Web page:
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The Geese have landed

Look around today and you wouldn't know that the Canada Goose was once an uncommon bird. In particular, the subspecies known as the giant Canada Goose was considered extinct until a very few populations were discovered in the early 1960's. Over-hunting and destruction of wetlands had driven them to the brink of extinction. Improved game management practices and extensive re-introduction programs were begun to stabilize the subspecies and today it is doing fine. Originally a North American bird, the Canada Goose has also been transplanted successfully to Britain and Scandinavia.

On Ship Creek today they were getting a little sun and a little food. They did tend to get the gulls and magpies a little stirred up, but after a bit they gave up. With it being a beautiful sunny day and the temperature getting around 45°, the snow was melting fast and making instant ponds. It was just too pretty not take a few shots, with a camera of course.

Comments

John said…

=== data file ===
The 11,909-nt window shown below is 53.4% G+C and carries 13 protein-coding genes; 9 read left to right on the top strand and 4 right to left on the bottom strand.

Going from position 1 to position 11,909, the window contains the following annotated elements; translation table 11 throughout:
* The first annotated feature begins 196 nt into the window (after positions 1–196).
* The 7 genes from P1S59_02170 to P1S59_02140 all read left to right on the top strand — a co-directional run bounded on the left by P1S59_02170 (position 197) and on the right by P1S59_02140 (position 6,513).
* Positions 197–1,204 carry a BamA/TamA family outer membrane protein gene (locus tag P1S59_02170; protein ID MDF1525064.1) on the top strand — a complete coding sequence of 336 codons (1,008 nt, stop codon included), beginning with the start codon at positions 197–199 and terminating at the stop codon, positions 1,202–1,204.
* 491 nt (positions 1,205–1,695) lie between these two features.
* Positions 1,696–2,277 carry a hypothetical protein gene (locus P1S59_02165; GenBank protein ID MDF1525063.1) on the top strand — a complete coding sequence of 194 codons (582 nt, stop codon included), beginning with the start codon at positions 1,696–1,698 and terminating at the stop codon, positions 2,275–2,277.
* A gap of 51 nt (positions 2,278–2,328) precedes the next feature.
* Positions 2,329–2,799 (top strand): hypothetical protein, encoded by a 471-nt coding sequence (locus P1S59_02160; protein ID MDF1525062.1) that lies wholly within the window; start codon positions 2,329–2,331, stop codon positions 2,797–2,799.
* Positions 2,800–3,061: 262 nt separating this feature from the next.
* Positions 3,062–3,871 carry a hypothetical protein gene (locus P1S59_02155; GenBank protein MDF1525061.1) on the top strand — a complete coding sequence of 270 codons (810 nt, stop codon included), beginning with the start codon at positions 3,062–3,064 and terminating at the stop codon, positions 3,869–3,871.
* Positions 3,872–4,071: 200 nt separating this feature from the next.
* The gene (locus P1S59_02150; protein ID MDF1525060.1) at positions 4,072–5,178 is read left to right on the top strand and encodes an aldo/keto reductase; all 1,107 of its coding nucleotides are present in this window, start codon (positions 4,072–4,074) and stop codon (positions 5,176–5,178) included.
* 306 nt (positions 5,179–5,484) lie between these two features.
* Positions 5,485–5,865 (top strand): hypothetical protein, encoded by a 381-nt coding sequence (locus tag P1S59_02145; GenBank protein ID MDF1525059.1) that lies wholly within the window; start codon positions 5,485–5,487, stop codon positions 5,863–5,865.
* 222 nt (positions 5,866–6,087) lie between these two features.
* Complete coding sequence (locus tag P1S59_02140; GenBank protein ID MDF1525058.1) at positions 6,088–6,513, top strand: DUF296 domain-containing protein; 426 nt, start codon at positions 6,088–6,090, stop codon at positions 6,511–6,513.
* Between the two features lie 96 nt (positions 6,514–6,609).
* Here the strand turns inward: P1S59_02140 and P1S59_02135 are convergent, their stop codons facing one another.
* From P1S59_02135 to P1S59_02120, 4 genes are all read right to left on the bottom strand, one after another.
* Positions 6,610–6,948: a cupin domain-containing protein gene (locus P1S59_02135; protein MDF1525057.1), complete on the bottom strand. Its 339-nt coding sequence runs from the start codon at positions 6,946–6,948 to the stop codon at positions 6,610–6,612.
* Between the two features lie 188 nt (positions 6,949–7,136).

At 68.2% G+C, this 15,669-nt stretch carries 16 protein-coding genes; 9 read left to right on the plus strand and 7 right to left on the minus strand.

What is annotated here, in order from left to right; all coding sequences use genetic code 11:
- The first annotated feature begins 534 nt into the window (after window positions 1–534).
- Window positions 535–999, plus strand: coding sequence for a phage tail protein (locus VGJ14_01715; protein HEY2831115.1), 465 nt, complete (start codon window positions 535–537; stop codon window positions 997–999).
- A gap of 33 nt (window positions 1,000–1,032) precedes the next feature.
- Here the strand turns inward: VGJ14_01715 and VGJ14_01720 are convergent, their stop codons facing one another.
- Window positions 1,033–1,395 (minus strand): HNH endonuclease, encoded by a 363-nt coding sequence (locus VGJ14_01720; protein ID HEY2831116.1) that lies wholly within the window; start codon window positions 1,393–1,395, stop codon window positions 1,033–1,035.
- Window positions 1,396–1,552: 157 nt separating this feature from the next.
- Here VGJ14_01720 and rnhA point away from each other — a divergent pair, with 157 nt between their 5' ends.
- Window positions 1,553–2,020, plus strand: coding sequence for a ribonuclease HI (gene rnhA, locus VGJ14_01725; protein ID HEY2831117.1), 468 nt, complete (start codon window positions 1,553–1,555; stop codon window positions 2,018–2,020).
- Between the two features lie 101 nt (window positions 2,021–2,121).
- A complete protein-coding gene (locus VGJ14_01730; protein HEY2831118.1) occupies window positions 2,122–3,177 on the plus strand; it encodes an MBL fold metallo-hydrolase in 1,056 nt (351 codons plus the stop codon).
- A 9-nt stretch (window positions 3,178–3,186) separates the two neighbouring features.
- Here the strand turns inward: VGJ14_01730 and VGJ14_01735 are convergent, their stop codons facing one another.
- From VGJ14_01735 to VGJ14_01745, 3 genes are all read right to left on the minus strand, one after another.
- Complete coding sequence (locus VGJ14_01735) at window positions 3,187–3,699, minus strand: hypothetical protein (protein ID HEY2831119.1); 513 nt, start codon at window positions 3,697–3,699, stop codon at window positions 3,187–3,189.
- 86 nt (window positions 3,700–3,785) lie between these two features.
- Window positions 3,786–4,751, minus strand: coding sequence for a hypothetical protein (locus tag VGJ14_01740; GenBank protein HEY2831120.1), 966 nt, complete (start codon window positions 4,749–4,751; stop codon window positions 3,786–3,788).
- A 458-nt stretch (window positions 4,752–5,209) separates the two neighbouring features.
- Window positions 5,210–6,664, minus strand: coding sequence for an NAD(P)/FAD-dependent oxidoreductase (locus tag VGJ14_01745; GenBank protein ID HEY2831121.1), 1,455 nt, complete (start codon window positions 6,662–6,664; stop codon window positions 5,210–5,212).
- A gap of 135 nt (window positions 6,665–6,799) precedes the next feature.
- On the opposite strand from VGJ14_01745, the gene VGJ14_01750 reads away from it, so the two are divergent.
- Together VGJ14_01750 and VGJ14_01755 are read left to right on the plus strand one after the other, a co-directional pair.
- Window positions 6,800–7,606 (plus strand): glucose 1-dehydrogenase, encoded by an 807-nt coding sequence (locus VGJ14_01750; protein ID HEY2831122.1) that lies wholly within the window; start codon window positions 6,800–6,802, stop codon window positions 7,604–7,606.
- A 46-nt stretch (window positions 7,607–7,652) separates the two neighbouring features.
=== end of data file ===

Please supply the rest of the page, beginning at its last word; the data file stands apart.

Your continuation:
The other weird thing is that they were hardly known in eastern North America until the middle twentieth century, and now they are so common that a lot of places want to get rid of them. Sometimes wildlife management programs work a little too well.
Trixie said…
Finally, some melting! Yippy!
Dave said…
John - actually the lower 48 states & DC have an egg & nest depredation order to help control population.

Trixie - Yeah Baby!
robin andrea said…
Dave, that top photo is really quite beautiful. Nice to see things warming up a bit there.
Meggie said…
I commented to this post but don't see it...did I say something offensive? I mentioned the over abundance of Canada geese at my local park. Even the environmentalists don't know what to do.
Dave said…
Robin - Thanks!

Meggie - Dunno what happened. I only delete spam post. They are heavily populated in some places in the lower 48 for sure. They were here about 10 years back, but they are sort of under control now.